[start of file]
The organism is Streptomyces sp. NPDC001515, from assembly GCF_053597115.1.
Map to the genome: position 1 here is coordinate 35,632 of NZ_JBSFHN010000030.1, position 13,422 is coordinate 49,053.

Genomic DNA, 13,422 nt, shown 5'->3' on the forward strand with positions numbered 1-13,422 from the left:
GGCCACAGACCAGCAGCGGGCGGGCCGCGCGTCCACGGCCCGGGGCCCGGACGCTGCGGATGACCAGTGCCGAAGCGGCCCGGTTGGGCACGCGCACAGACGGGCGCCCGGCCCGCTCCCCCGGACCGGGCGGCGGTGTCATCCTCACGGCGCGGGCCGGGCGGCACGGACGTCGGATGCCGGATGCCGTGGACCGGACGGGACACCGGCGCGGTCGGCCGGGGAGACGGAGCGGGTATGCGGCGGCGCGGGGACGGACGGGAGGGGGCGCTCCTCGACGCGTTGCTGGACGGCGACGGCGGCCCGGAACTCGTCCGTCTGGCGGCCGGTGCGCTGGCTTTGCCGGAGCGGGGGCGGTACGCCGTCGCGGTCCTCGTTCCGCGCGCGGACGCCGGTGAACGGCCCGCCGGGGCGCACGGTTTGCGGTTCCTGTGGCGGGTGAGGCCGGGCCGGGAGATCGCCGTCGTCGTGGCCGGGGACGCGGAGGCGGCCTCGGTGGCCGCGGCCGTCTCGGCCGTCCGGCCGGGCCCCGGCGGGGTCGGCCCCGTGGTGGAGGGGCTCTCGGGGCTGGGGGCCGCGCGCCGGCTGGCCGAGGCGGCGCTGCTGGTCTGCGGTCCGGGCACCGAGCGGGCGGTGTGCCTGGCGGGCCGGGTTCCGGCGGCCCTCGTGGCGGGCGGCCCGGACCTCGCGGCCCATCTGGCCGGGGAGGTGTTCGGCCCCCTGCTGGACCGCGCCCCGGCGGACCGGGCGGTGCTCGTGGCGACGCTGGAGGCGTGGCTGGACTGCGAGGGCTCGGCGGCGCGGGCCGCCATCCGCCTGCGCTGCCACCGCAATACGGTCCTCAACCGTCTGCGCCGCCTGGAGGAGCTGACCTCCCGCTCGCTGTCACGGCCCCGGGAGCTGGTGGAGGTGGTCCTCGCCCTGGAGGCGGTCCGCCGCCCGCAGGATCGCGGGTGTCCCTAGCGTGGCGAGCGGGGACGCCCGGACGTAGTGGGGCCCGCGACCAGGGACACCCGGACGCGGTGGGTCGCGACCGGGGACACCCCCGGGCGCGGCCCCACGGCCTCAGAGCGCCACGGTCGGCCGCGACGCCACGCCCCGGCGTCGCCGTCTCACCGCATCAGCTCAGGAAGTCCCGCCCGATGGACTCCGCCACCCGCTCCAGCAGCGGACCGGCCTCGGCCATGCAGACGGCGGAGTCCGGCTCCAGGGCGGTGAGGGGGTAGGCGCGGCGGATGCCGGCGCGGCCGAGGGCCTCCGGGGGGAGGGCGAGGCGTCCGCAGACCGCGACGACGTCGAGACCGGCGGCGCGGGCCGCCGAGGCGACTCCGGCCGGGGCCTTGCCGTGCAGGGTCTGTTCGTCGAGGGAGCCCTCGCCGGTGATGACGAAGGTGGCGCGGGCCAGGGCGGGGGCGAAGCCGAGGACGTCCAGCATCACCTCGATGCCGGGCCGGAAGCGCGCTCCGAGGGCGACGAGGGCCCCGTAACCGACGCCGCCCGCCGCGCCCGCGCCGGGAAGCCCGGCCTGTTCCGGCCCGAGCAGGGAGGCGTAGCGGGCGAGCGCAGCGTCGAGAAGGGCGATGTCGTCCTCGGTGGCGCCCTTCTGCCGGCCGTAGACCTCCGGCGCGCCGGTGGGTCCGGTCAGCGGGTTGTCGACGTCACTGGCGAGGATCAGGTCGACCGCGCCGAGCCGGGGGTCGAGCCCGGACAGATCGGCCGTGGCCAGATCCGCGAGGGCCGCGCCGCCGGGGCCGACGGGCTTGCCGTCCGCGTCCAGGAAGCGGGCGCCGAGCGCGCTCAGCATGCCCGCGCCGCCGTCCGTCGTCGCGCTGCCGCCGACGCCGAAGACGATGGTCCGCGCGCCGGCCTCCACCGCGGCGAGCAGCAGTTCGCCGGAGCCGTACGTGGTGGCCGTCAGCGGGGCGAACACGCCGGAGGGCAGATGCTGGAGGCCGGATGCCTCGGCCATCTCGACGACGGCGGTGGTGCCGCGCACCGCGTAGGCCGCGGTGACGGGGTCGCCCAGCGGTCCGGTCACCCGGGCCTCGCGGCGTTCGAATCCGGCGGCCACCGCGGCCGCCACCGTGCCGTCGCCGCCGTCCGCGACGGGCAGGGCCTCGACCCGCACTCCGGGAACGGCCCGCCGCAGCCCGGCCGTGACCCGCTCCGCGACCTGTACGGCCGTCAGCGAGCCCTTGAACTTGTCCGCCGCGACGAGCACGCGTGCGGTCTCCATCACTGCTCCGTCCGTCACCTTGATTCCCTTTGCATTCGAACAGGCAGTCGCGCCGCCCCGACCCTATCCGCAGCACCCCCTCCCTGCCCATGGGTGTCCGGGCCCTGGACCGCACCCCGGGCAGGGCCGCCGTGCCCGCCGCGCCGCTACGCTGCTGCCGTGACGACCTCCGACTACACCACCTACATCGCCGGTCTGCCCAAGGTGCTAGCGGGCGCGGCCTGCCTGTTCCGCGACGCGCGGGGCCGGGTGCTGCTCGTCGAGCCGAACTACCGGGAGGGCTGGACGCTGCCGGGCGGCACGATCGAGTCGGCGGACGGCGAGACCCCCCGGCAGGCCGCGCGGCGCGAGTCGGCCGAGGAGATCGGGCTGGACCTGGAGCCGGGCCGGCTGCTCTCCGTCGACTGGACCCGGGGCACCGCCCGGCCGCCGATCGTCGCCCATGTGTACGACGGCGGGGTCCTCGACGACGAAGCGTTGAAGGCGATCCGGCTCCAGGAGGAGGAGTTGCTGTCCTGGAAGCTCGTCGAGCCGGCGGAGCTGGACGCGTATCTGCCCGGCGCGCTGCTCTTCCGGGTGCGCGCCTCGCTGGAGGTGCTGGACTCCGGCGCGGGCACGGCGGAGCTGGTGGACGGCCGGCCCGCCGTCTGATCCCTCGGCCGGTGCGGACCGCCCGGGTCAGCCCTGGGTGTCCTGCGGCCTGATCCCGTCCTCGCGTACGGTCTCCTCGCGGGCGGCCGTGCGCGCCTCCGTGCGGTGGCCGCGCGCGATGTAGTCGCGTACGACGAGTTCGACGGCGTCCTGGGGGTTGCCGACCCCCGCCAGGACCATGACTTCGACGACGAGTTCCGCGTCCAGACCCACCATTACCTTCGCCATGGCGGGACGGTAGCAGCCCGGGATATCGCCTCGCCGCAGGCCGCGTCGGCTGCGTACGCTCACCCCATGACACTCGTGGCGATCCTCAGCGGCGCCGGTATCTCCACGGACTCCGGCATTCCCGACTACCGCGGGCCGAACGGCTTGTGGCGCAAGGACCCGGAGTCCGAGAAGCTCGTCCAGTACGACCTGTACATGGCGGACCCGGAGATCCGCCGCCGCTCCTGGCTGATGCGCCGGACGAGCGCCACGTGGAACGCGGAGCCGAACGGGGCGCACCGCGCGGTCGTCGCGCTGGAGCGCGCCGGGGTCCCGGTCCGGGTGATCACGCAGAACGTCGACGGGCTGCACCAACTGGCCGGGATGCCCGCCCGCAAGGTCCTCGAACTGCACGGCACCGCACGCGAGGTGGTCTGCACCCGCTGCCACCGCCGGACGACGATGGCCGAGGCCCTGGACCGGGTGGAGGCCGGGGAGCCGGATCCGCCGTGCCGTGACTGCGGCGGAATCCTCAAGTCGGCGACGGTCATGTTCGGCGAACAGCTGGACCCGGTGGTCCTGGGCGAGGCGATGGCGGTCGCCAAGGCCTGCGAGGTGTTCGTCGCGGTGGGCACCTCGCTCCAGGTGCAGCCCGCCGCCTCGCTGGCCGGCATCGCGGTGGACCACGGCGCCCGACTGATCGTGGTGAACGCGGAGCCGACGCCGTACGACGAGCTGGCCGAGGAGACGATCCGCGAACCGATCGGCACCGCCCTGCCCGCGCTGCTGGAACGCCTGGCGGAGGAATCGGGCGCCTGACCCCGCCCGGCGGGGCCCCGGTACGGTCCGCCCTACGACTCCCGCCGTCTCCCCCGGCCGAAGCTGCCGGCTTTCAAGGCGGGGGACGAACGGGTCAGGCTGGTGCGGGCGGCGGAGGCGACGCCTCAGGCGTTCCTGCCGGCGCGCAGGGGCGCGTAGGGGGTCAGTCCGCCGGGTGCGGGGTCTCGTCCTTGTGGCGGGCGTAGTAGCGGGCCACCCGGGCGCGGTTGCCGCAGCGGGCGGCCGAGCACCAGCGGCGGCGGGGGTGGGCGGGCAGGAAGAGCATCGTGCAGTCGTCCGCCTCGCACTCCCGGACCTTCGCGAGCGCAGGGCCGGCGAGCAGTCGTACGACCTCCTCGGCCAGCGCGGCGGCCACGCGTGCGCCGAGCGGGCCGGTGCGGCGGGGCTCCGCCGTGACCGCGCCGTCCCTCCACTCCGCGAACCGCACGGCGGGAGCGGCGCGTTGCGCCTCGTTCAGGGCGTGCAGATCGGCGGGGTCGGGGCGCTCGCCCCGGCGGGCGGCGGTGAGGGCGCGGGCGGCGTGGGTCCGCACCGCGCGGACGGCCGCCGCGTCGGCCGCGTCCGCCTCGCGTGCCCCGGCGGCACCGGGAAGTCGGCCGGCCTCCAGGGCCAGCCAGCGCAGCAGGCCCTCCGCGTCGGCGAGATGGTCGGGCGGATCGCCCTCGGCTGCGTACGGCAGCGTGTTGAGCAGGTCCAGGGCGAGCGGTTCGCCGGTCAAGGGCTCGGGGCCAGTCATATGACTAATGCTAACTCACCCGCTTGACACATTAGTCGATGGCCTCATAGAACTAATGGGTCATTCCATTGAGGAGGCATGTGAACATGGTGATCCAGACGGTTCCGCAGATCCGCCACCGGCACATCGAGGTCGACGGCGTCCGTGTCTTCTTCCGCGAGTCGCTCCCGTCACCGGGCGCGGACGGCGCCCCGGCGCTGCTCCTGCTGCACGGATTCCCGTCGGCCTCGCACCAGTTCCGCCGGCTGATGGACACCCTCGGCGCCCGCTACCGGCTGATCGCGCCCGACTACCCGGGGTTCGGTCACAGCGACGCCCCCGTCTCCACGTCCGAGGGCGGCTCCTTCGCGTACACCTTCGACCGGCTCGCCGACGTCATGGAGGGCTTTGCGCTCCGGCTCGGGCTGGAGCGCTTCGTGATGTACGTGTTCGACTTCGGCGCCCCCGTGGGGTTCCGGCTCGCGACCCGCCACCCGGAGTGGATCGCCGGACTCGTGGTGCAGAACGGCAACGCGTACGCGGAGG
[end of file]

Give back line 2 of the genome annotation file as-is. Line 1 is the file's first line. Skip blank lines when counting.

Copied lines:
Map to the genome: position 1 here is coordinate 35,632 of NZ_JBSFHN010000030.1, position 13,422 is coordinate 49,053.